Hebrews 8:1, 6
Give us the grace of courage and fidelity in you like the young St. Agnes who firmly stood her ground as a martyr, a witness, to your gospel of love and salvation.
Help us realize, Lord, that you have come to seek our relationships, our oneness in you more than just being healed or being blessed with things we wish for. Amen.
The Lord Is My Chef Sunday Recipe for the Soul by Fr. Nicanor F. Lalog II
Week XXVII-A in Ordinary Time, 04 October 2020
Isaiah 5:1-7 ||+|| Philippians ||+|| Matthew 21:33-43
To all the plantitos and plantitas: happy feast day this Sunday, the fourth of October which is also the feast of St. Francis of Assisi, patron of those in the green movements.
Part of the grace of this pandemic is the new awareness and interests of many among us for all kinds of plants borne out of the prolonged quarantine periods these past seven months. I remember growing up in our barrio where fences were all plants like santan, San Francisco and gumamelas whose flowers we used to mix with Tide to play bubbles. Who would have thought that after several decades those plants we used to take for granted like the gabi varieties and others along with cactus found almost everywhere would cost a fortune today?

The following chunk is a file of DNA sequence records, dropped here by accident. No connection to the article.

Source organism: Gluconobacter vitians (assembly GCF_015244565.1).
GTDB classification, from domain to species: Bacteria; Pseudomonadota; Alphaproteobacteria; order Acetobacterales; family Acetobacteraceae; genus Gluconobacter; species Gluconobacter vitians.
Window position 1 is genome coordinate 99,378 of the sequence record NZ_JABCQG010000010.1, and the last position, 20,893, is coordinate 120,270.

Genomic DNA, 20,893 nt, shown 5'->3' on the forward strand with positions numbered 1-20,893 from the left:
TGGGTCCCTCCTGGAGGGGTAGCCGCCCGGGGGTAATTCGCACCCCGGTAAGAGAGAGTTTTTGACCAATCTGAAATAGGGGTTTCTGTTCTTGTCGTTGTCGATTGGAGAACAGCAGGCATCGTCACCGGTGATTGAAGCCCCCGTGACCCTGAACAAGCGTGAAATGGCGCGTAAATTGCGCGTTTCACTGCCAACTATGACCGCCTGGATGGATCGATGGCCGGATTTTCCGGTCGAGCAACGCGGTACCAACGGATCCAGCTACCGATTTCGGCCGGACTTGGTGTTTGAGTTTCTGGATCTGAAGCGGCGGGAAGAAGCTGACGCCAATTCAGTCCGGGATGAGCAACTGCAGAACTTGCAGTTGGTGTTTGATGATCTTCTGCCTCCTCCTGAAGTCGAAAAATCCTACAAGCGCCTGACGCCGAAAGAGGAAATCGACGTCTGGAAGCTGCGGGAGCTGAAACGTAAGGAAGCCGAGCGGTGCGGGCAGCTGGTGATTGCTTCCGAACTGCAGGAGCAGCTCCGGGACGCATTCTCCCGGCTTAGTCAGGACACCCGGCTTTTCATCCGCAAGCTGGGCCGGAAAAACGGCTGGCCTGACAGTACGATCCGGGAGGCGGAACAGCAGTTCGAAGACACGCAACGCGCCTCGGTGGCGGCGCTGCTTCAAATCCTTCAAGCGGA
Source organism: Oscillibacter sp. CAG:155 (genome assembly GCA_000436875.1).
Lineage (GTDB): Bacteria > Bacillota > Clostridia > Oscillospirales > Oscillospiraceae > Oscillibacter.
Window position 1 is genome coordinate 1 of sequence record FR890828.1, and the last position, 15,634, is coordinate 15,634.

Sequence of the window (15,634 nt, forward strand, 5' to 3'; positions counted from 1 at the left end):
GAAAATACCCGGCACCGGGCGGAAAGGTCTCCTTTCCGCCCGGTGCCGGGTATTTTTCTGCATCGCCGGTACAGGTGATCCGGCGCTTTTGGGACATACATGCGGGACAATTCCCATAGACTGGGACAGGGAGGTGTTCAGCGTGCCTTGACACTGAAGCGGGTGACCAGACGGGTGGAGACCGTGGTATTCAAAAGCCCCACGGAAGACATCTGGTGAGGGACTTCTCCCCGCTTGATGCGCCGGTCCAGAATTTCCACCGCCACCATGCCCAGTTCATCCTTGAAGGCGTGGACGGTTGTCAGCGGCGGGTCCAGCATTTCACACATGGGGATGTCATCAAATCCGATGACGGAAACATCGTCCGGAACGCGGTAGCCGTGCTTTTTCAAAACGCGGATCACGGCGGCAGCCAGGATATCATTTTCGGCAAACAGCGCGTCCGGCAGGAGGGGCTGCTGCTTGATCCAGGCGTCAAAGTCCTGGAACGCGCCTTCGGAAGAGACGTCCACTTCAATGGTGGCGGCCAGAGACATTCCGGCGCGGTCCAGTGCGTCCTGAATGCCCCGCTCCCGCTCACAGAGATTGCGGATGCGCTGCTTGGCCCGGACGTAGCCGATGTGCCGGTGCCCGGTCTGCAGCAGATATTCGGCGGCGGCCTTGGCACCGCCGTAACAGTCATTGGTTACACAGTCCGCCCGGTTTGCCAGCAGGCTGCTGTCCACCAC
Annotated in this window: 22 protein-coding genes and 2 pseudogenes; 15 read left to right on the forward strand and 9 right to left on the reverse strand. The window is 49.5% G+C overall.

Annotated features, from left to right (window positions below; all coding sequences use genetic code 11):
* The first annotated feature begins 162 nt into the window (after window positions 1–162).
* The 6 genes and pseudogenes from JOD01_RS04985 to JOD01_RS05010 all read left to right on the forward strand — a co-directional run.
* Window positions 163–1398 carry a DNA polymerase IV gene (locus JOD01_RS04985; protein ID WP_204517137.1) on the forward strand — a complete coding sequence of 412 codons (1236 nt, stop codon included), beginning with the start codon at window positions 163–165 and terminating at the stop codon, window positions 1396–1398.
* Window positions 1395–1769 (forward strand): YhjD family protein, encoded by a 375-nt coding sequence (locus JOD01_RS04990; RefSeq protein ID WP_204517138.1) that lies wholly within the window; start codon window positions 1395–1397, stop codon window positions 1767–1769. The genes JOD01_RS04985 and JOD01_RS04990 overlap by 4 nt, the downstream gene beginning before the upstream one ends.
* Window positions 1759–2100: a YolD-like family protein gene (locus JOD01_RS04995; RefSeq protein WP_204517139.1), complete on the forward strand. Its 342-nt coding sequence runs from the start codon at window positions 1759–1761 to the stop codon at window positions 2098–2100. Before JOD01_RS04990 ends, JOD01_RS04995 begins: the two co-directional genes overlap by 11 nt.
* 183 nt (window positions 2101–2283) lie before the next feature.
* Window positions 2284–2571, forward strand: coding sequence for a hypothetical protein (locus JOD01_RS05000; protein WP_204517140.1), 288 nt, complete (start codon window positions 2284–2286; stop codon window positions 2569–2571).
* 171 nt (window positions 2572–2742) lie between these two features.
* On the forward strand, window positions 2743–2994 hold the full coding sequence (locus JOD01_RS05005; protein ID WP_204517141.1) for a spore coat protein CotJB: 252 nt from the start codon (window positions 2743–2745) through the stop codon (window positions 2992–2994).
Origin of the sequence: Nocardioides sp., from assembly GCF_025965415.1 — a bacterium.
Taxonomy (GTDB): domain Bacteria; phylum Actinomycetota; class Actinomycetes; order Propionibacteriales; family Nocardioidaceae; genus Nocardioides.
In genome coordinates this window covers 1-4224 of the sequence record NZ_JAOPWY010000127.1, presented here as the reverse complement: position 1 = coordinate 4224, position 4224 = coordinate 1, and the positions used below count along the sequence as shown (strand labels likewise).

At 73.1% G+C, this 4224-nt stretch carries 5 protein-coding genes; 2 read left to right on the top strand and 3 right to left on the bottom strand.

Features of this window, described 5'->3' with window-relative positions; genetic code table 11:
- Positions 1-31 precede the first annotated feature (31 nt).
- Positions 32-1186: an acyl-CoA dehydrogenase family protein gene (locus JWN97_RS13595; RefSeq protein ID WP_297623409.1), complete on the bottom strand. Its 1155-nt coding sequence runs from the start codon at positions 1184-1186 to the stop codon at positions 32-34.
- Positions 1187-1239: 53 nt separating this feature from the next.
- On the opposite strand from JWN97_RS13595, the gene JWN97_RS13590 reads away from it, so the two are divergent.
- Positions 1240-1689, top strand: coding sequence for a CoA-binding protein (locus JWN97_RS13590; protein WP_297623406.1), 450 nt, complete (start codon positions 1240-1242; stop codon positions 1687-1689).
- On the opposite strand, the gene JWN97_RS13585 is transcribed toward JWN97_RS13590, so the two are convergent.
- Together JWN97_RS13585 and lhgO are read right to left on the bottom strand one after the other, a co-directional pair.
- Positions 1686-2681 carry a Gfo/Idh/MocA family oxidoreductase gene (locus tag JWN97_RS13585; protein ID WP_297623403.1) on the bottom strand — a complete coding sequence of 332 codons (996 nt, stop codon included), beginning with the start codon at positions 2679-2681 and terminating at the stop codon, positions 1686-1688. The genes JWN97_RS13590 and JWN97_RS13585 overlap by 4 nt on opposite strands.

But what I really miss and hope the plantitos and plantitas will be able to revive and bring back are the fruit trees every home used to have even in vacant lots like guava, santol, atis, aratiles, mabolo, achesa, duhat, kamias and of course, mango. Whenever me and my cousin would trek to the mini forest at the back of our compound called “duluhan” near a swampland to shoot birds and everything with our slingshots (tirador), we always had some fruits to munch in our little adventures.
And part of that adventure was to “shake” until we break branches of trees to get fruits and local beetles called salagubang (on mango trees).